“So I’m, like, an investor? Does that mean I get to own a share of whatever we’re gonna do?”

Hadiin nearly gagged at the idea of sharing ownership. Perish the thought! Absolutely not. “A percentage of the profits. We’ll raise money together and I promise that you’ll get a healthy percentage of whatever we earn in town from our first venture.”

“Fifty-fifty?”

He cringed, but didn’t shoot her down. He was tempted to say eighty-twenty in his favour, but, realistically, he was the one at the disadvantage here. He needed her damage to kill the goblins and, later, the slimes. He needed her coin to buy the horse and wagon. If she were smarter, she would be the one demanding eighty-twenty. Better to not even suggest the idea lest it then occur to her to demand it. So, fifty-fifty it was. “Agreed,” he acquieced with a smile.

She nodded, happy enough. “Good. That’s fair.”

They found Grant Dougal sitting on a porch bench outside his farmhouse, nursing an arm with bloodstained bandages all over it. Heavy bandages wrapped his otherwise bare chest as well. He was weeping softly, alone and brokenhearted. He looked up at their approach and wiped the tears from his eyes with his good arm. “Y-you folks here about the goblins?”

“We are indeed,” Hadiin replied. 

The man nodded and looked worn from being through both battle and emotional trauma. He had cuts on his face as well, barely scabbed over. He seemed to gather himself. “Little green monsters have become more and more of a problem the past few months. Attacking hunters and even raiding farms on the outskirts of the village. I tried—“ He broke off for a moment, anger rising sharply. “—tried talking to the village leader about it. But that dumb Sam Ferris, he wouldn’t listen. He wouldn’t. Said it was nothing. Said the hunters would git ‘round to them sooner or later. The fool.” He sniffed and wiped away fresh tears. “Goblins breed faster ‘an rabbits. Once they get rooted, numbers explode. Bunch of ‘em raided my farm last night. Killed my cow. Took my wife. Left me for dead. Passerby found me this morning and patched me up, saved my life.”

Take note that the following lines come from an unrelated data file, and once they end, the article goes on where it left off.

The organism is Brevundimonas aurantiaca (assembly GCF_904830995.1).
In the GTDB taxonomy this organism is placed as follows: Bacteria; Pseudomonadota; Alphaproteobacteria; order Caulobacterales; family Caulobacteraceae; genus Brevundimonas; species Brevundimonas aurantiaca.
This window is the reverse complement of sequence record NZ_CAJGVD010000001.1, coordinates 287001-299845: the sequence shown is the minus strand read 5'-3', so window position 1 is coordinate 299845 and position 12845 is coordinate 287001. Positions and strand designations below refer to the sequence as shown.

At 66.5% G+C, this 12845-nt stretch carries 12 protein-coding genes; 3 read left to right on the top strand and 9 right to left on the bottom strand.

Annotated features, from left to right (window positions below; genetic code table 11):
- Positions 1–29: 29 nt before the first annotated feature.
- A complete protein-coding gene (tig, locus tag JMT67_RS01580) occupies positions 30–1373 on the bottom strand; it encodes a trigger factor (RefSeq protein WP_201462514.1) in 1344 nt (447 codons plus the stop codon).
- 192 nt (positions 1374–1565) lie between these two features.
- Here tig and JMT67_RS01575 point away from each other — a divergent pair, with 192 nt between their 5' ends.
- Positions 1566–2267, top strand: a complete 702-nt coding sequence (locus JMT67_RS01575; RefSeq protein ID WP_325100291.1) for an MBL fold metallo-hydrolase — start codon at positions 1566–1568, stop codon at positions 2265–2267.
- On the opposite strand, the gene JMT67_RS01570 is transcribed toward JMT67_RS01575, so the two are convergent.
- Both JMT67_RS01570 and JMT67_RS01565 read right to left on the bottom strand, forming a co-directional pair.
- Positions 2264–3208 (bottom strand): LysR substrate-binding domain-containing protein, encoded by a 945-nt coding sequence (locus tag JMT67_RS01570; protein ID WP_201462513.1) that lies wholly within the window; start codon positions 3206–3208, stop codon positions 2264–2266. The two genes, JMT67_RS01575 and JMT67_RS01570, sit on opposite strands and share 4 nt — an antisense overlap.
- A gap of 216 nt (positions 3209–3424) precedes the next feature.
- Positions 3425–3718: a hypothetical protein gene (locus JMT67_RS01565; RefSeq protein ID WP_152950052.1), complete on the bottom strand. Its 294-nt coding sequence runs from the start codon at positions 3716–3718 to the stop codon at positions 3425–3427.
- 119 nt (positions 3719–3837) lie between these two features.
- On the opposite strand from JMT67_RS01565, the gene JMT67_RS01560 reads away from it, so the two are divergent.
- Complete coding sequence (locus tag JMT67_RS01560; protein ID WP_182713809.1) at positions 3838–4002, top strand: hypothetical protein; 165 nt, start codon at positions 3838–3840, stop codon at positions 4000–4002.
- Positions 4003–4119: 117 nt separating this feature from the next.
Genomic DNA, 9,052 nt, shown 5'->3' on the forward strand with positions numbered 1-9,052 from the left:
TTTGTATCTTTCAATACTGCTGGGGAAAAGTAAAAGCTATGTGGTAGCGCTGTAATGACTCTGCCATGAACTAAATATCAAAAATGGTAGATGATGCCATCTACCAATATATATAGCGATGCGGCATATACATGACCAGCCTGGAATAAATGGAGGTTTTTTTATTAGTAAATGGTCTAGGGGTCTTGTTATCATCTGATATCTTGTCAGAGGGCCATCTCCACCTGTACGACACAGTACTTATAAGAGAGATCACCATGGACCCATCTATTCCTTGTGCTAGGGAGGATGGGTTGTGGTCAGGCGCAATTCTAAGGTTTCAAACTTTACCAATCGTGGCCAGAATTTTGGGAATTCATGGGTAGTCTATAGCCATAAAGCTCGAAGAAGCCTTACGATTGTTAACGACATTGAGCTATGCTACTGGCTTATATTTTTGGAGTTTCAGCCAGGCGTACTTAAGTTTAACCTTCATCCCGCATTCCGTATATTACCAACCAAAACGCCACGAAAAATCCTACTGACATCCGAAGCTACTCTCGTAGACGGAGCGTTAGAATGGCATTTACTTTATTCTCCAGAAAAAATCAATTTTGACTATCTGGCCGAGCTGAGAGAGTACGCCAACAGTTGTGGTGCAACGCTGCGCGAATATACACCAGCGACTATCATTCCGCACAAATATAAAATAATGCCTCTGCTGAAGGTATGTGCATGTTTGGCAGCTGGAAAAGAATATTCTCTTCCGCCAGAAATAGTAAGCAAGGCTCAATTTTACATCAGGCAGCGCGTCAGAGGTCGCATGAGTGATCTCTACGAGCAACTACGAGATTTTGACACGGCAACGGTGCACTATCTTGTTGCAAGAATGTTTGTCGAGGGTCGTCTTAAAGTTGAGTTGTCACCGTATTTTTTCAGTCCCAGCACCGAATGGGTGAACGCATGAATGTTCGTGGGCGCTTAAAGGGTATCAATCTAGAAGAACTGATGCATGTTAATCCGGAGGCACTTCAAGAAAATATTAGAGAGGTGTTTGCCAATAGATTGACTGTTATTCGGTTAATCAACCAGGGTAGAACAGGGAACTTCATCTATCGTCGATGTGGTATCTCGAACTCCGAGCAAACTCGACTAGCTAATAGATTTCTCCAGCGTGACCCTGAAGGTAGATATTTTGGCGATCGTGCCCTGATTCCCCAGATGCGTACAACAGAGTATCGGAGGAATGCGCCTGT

“Ah, and you’d like help rescuing your wife,” Hadiin surmised. 

The man guiltily looked away. It took him a moment to continue and when he did, his voice was much quieter. “You know why there are only ever male goblins?” he bitterly asked. 

Hadiin and Marian glanced at each other and shrugged. 

The farmer swallowed hard. “Ain’t no female goblins because they don’t need ‘em. That’s why they take women of other species.”

Understanding dawned. Marian looked disgusted and horrified both. 

Hadiin winced. “No time to waste then, is there?”

Again, that odd, guilty look on the man’s face and he wouldn’t meet their eyes. “Find them. Make them pay. All of them. Kill ‘em all!” He devolved into tears. 

Hadiin nodded and when the option to accept the quest appeared on a floating window before him, he accepted it. He looked at Marian and gestured to the road. “Shall we?”

Marian looked distinctly uncomfortable as they walked towards the forest down the dirt road. “This is…not the type of quest I was expecting to play in this game. It’s more…um, it’s darker than I figured.”